A new research revealed the molecular mechanism of why people should not be nervous overnight if they don't want to gain weight.
The study, published on Tuesday in the journal Cell Metabolism, has found that the fat cell growth caused by chronic stress or disrupted circadian rhythms is linked to the timing of the dips and rises of a class of hormones called glucocorticoids, predominantly the "stress hormone" cortisol.
The findings suggest new strategies to reduce weight gain by controlling the timing of hormonal pulses, according to Mary Teruel, assistant professor of chemical and systems biology and senior author of the study.
HORMONE LEVEL LINKED TO STRESS
Fat cells normally turn over at a rate of 10 percent per year. They die and are replaced by newly differentiated fat cells.
Researchers have long known that glucocorticoids trigger precursor cells to convert to fat cells, and that the fat tissue contains a huge excess of precursor cells that could convert, given the right signals.
A healthy person's level of glucocorticoids rises and falls in a circadian 24-hour cycle, peaking around 8 a.m., dropping to its lowest around 3 a.m. the next day, and then rising back to its peak about five hours later.
The rise is a wake-up signal that gets us moving and turns on our appetites. Under healthy conditions, less than 1 percent of a person's precursor fat cells are converting into fat cells.
But the glucocorticoid levels in our bloodstream are also increased by stress, short spikes are induced by short-term stress, such as exercise, and sustained levels are caused by chronic stress.
DO NOT WORRY AT NIGHT
To the puzzlement to Teruel's team, the morning high hormone level and short-term stresses resulting from exercises do not cause obesity, but losing the normal rhythm of glucocorticoid secretion, such as in conditions of chronic stress, jetlag and sleep disruption in shift-workers, does.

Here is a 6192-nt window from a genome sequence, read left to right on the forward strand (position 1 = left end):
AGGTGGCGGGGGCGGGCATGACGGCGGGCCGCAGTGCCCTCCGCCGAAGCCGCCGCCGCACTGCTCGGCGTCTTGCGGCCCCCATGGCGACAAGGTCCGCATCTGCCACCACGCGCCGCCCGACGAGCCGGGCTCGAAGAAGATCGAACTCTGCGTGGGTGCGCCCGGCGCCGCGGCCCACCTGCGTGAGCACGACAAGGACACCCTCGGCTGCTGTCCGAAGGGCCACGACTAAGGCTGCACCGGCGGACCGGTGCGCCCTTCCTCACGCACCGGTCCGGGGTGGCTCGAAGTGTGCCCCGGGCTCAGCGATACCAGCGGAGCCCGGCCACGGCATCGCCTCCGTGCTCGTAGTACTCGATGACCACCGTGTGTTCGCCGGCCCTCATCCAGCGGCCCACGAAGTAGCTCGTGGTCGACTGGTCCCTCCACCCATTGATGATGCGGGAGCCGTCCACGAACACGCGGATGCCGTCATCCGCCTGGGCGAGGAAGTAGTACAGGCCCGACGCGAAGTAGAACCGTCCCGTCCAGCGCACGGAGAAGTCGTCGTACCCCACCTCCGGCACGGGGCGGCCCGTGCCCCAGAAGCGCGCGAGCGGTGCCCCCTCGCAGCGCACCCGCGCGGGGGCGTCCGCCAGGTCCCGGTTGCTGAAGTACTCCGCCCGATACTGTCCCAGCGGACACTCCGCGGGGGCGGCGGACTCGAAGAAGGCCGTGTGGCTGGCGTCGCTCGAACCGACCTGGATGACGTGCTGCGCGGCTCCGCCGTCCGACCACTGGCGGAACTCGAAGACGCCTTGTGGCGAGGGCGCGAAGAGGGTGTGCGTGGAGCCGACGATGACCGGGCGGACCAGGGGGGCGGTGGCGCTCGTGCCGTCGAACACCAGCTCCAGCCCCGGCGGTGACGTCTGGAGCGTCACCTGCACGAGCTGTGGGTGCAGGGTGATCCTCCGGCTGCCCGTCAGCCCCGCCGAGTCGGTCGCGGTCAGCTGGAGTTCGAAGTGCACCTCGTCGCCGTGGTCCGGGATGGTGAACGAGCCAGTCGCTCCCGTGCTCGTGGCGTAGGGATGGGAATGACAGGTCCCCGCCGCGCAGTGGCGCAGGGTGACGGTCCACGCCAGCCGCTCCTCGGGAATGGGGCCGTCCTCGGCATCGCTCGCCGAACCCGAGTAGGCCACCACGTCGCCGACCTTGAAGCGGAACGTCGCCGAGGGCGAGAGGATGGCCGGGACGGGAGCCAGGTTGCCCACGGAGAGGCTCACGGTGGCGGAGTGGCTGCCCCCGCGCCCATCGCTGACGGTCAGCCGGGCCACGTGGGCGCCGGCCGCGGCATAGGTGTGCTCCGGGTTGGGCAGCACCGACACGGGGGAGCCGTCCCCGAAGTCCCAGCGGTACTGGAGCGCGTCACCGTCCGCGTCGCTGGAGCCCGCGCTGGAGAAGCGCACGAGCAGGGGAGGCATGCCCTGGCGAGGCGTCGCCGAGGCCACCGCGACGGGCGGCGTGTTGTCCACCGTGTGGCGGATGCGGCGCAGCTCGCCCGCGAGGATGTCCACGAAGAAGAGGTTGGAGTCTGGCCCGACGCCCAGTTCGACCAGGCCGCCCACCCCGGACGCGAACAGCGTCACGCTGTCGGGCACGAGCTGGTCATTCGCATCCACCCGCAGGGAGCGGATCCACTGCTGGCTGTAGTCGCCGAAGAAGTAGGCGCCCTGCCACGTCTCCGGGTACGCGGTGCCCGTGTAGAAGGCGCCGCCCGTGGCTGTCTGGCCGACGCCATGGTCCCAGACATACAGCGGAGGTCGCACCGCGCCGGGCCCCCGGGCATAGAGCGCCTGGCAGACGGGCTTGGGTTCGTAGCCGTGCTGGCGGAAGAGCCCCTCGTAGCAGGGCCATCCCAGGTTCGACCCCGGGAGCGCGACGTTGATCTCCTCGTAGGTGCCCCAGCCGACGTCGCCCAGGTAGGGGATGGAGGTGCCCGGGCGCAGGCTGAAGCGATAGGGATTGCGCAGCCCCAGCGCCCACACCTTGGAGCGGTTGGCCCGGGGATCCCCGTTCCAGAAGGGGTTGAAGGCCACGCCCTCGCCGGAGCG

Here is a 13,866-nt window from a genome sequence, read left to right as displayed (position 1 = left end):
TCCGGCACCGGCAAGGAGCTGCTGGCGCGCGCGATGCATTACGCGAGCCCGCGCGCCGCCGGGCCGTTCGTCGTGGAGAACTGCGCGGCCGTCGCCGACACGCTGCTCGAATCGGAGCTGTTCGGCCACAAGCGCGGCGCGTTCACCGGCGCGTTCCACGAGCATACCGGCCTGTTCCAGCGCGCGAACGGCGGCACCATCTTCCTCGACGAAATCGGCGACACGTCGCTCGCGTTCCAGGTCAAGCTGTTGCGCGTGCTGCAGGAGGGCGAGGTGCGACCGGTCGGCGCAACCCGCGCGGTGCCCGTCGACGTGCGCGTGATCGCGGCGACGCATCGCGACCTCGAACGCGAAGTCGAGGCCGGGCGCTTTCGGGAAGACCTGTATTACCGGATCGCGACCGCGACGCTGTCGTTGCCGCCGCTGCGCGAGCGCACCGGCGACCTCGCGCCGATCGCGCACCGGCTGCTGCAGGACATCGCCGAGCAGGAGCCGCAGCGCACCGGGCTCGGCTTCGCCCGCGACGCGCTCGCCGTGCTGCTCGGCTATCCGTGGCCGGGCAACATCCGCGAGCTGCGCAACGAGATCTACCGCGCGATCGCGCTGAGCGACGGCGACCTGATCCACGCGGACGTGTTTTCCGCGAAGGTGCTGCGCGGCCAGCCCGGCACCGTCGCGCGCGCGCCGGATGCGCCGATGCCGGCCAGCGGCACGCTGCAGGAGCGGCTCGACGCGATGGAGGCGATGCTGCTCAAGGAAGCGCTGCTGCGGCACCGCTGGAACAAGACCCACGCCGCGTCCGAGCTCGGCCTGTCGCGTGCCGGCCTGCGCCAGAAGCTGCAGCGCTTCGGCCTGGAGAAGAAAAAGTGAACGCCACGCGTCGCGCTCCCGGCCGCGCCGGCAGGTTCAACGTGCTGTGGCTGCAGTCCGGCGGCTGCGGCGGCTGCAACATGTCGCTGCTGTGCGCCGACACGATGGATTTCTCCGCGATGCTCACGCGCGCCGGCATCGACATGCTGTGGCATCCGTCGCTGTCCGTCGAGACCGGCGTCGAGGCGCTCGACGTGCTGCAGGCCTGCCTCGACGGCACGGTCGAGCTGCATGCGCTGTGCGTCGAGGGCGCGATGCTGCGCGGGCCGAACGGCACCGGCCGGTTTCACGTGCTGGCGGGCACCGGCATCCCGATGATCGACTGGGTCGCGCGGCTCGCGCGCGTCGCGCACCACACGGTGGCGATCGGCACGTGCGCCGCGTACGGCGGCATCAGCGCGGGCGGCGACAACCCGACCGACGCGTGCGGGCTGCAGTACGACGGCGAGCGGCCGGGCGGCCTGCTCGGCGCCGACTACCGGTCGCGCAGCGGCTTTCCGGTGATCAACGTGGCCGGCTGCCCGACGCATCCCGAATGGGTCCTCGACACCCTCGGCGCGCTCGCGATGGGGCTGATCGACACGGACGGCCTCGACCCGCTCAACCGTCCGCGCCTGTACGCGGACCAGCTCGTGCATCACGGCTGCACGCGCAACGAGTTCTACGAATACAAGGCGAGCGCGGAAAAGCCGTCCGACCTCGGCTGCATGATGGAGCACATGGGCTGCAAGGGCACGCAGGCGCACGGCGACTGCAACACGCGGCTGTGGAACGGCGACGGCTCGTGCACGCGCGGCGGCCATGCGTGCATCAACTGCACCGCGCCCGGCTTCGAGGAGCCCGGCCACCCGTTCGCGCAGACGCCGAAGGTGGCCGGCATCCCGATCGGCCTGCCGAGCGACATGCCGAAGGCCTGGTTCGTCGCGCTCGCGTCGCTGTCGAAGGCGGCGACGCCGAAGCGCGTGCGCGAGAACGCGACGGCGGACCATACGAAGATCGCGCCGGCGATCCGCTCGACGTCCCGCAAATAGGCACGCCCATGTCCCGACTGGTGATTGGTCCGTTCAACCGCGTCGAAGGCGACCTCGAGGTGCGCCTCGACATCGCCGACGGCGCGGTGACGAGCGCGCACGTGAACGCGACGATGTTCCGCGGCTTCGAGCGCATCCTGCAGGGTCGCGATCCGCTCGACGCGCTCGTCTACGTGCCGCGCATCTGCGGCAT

They bathed the petri-dish-grown precursor fat cells to glucocorticoids in carefully timed pulses in an experiment and found that one pulse of glucocorticoids lasting 48 hours led most of the cells to differentiate, while shorter pulses with at least 12 hours between them resulted in minimal differentiation.
To uncover how the precursors are able to sense the duration of the hormonal pulses and filter out short pulses, the researchers used single-cell live imaging to track the level of a protein called PPAR-gamma in thousands of individual cells over several days while the precursors became fat cells.
PPAR-gamma is a protein that correlates with the fat cell's maturity. When PPAR-gamma levels increase to a certain threshold level in a fat precursor cell, the precursor cell will convert into a fat cell.
The researchers' experiments and computer modeling indicated that the system must rely on two types of positive feedback (fast and slow) to enable precursor cells to ignore the normal rise and fall of glucocorticoids and short daytime pulses, but respond to long pulses.
They have found a protein called CEBP-alpha that provides fast positive feedback to PPAR-gamma and a protein called FABP4 serving as a key slow positive-feedback regulator of PPAR-gamma.
In this feedback loop lasting 34 hours, PPAR-gamma activates FABP4, which in return activates PPAR-gamma. This process allows PPAR-gamma to continue to build up in response to long pulses, according to the study.
REGULAR LIFE MAKES YOU SLIM
In a 21-day study in mice, the researchers found that loss of the normal circadian rhythm for glucocorticoids led to a doubling of the animals' fat mass.
They also found that no increase in fat occurred as long as they boosted glucocorticoids, delivered by injection, only during the normal circadian peak times, even if they increased peak glucocorticoid levels fortyfold.
"It suggests ways in which such treatments can be given safely without the common side effects of weight gain and bone loss," Teruel said.
The research has implications for controlling weight gain in humans, Teruel said.
"The timing of your stress does matter," she said. "Our results suggest that even if you get significantly stressed or treat your rheumatoid arthritis with glucocorticoids, you won't gain weight, as long as stress or glucocorticoid treatment happens only during the day."
"But if you experience chronic, continuous stress or take glucocorticoids at night, the resulting loss of normal circadian glucocorticoid oscillations will result in significant weight gain," Teruel said.